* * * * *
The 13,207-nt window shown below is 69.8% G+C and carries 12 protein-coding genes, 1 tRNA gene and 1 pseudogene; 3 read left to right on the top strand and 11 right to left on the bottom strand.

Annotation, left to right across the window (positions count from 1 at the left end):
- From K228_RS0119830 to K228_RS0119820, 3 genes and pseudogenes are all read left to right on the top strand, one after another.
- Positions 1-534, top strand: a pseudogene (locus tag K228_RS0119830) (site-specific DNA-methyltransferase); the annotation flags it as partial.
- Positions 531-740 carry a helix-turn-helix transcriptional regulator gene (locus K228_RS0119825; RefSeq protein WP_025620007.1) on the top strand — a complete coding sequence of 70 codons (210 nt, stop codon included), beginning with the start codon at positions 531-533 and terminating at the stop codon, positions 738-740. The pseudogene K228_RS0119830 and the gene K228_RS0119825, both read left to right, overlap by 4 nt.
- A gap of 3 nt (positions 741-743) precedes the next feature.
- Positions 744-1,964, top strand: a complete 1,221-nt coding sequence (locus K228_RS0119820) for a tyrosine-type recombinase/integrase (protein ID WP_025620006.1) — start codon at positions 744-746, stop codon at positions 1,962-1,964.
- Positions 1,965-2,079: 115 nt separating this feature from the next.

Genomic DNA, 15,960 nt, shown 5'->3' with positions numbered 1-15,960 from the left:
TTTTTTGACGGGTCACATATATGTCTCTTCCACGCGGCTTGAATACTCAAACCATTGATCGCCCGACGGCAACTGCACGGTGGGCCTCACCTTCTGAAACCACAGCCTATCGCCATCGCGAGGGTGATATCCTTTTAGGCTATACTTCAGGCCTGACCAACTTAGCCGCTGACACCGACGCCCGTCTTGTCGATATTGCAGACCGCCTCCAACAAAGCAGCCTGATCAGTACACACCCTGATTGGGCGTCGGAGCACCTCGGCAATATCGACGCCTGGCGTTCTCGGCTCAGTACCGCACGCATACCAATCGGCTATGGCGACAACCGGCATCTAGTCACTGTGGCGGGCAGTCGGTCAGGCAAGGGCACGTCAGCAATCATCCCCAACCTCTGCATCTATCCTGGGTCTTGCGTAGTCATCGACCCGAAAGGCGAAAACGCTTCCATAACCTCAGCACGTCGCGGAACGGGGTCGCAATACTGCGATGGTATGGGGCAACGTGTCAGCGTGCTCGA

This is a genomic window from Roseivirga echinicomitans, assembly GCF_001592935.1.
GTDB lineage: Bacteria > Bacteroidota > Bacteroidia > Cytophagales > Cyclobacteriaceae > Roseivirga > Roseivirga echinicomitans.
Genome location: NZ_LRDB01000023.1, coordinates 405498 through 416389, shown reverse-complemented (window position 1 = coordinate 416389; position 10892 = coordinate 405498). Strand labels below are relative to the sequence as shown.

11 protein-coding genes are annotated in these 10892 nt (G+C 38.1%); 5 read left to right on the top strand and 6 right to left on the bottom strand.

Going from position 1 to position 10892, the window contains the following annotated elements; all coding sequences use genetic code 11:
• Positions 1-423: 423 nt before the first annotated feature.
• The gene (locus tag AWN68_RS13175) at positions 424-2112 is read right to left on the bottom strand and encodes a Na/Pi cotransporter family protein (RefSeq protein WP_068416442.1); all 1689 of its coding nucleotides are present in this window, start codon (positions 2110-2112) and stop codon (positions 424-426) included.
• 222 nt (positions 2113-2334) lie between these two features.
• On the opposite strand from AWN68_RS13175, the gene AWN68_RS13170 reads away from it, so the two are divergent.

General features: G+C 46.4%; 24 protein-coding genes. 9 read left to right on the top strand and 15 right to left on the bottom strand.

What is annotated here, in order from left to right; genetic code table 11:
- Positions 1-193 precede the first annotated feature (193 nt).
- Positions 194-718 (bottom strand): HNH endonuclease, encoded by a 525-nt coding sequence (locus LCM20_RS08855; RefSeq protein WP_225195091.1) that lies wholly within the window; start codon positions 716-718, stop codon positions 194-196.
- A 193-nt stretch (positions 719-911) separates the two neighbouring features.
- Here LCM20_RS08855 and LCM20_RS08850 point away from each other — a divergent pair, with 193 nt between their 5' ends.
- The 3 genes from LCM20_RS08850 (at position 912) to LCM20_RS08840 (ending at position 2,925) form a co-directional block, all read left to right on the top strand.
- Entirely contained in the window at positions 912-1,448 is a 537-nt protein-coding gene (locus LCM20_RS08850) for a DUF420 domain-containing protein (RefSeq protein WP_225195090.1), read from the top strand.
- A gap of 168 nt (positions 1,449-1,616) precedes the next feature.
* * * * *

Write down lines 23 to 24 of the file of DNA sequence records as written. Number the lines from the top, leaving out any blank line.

- Positions 194-718 (bottom strand): HNH endonuclease, encoded by a 525-nt coding sequence (locus LCM20_RS08855; RefSeq protein WP_225195091.1) that lies wholly within the window; start codon positions 716-718, stop codon positions 194-196.
- A 193-nt stretch (positions 719-911) separates the two neighbouring features.